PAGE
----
Convertible Hedge Funds

M&A deals boost prospects for convertibles

Originally published in the May 2007 issue

2007 will to continue to display characteristics favourable to convertible bond arbitrage hedge fund managers, however investors should consider the nature and philosophy of any fund to which they consider allocating. Ongoing corporate activity such as M&A has helped convertible hedge funds such as the JB Convertible Bond Hedge Fund, which we oversee, and we do not foresee an abating in this tailwind during 2007. Furthermore, with people having good insight into where interest rates are going this year, and with markets having run a long way, we expect to see an increase in volatility, as credit is priced as good as to perfection. Structural changes in the market such as the diversification of its investor base recently are also favourable for investors in skilled convertible bond fund managers.

Although convertibles have traded around fair value or slightly expensive, many funds running directional money have been entering the arena in the last few years. Even if volatility is expensive in a certain name there may also be an end-buyer for that name who may be focused mainly on equities, for example, but who wants to own the convertible rather than pure equity. Fixed income managers are also actively seeking a ‘kicker’ from credits, which means that the whole market will not look to exit simultaneously.

2005-mid-2007: Pheonix rising from the ashes

Convertible bond arbitrage funds have had an interesting few years of late. Figures from hedge fund database provider Tass Tremont showed convertibles suffered $1.8bn of withdrawals in the first quarter of 2005 – the most redeemed hedge fund strategy over that period – while the HFRX Convertible Arbitrage Index, tracking performance of convertible bond arbitrage hedge funds, fell 2.41% in April 2005. The average convertible hedge fund returned 3.96% in 2005, according to Tass Tremont.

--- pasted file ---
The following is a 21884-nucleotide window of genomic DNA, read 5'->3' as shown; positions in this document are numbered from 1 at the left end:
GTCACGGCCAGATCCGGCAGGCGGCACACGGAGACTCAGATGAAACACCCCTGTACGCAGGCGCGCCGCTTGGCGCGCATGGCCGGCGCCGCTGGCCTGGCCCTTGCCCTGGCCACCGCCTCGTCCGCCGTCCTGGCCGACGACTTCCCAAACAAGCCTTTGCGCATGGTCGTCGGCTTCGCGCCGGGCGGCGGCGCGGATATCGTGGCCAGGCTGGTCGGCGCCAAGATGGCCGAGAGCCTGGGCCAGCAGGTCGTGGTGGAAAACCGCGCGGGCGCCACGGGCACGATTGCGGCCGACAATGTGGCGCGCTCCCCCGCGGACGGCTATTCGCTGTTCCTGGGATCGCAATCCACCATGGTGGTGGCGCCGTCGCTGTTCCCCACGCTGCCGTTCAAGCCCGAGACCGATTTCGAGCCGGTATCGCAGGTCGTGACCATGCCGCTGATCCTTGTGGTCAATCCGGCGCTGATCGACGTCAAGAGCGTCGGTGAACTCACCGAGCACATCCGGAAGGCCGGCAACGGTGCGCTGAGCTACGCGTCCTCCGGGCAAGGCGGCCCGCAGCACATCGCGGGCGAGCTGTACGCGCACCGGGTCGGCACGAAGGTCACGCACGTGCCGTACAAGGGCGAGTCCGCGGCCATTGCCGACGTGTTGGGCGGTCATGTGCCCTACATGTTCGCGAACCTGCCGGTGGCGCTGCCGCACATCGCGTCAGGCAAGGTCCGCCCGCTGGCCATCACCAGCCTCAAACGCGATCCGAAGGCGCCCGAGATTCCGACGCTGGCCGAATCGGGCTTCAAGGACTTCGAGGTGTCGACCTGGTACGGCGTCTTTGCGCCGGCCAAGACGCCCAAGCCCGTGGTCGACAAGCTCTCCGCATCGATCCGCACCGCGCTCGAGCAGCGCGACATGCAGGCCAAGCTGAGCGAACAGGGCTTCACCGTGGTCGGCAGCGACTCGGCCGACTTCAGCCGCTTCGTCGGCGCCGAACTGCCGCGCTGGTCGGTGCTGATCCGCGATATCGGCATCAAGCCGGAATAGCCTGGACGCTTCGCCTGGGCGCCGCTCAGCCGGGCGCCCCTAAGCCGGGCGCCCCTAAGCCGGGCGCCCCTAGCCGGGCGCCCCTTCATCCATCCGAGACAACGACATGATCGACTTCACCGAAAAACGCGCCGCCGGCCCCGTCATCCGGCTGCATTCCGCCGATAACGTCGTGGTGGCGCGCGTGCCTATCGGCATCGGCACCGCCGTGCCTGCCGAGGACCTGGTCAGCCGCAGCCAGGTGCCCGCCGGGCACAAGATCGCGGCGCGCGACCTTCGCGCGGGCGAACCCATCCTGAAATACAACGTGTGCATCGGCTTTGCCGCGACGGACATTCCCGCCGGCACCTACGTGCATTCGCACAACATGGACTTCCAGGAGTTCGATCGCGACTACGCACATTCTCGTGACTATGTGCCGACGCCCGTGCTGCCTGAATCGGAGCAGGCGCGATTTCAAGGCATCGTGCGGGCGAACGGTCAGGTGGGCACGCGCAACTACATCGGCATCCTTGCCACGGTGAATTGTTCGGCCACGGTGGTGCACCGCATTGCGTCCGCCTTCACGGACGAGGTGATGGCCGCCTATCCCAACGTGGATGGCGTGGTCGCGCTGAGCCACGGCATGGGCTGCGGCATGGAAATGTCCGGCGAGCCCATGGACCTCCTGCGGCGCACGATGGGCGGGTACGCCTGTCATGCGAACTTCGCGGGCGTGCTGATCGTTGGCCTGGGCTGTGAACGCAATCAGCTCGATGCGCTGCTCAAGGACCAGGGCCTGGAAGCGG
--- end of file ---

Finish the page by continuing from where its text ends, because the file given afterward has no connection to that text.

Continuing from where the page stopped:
The downturn in convertible bond arbitrage from 2004 to May 2005 stemmed from a number of issues. There was a preponderance of hedge funds as investors in the market – a state of affairs that, as mentioned, has since changed somewhat – leaving fewer other end-users. Figures suggested have cited up to 80-85% of the market’s convertible issuance had been held by hedge funds. In addition money had flowed into convertible bond arbitrage on previous good performance, pushing valuations up to excessive levels.

Fast forward to May 2007 and convertible bond arbitrage returned 14.95% in 2006, according to figures from Eurekahedge. While some of this will have come from convertibles being valued lowly in general, skill from the better managers has also played its part. Admittedly, the 2005 first half sell-off may have helped those managers who were not forced to close before it rebounded, but convertibles have been anything but purely a ‘value play’.

Convertible funds had performed well for a number of years before the big sell-off, not always necessarily from volatility trading. At Augustus Asset Managers Limited we look to employ a strategy within convertibles that can perform in all types of markets and although the JB Convertible Bond Hedge Fund we manage was not established until July 2005, we believe the structuring of its portfolio could have seen it weather the storm from April-May 2005. Why? We want our convertibles hedge fund to be long volatility and long delta, and be a relatively high gamma portfolio, so if/when the market corrects we may lose money the first 2-3% of that correction through delta, but after that the gamma portfolio takes effect, and from that point down we are making money.

The gamma portfolio of the fund and almost all our credit exposure is hedged out. We like to buy index protection against the portfolio and index protection options, which are liquid. Every six months we look to spend premium to protect the portfolio, which typically has 35-40 different names in the portfolio, each with several legs.